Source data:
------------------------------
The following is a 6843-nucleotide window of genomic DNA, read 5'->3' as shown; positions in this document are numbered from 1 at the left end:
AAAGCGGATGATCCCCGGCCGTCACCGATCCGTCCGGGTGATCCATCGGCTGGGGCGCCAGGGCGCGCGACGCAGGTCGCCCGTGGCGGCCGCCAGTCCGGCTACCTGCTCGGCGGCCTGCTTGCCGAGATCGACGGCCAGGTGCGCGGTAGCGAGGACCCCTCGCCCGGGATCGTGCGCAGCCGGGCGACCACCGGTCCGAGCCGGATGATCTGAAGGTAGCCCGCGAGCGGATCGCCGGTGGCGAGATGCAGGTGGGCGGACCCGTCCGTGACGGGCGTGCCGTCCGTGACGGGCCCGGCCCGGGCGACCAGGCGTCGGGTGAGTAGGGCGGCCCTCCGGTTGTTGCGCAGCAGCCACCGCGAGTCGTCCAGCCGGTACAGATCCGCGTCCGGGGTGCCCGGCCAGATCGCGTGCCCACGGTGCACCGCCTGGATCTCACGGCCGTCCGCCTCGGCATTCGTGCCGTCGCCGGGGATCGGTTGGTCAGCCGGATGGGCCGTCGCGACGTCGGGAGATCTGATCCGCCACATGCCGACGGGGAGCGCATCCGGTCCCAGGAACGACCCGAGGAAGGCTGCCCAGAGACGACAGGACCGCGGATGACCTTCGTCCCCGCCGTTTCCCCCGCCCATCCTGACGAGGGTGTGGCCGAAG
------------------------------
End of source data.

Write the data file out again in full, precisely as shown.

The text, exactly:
The following is a 6843-nucleotide window of genomic DNA, read 5'->3' as shown; positions in this document are numbered from 1 at the left end:
AAAGCGGATGATCCCCGGCCGTCACCGATCCGTCCGGGTGATCCATCGGCTGGGGCGCCAGGGCGCGCGACGCAGGTCGCCCGTGGCGGCCGCCAGTCCGGCTACCTGCTCGGCGGCCTGCTTGCCGAGATCGACGGCCAGGTGCGCGGTAGCGAGGACCCCTCGCCCGGGATCGTGCGCAGCCGGGCGACCACCGGTCCGAGCCGGATGATCTGAAGGTAGCCCGCGAGCGGATCGCCGGTGGCGAGATGCAGGTGGGCGGACCCGTCCGTGACGGGCGTGCCGTCCGTGACGGGCCCGGCCCGGGCGACCAGGCGTCGGGTGAGTAGGGCGGCCCTCCGGTTGTTGCGCAGCAGCCACCGCGAGTCGTCCAGCCGGTACAGATCCGCGTCCGGGGTGCCCGGCCAGATCGCGTGCCCACGGTGCACCGCCTGGATCTCACGGCCGTCCGCCTCGGCATTCGTGCCGTCGCCGGGGATCGGTTGGTCAGCCGGATGGGCCGTCGCGACGTCGGGAGATCTGATCCGCCACATGCCGACGGGGAGCGCATCCGGTCCCAGGAACGACCCGAGGAAGGCTGCCCAGAGACGACAGGACCGCGGATGACCTTCGTCCCCGCCGTTTCCCCCGCCCATCCTGACGAGGGTGTGGCCGAAG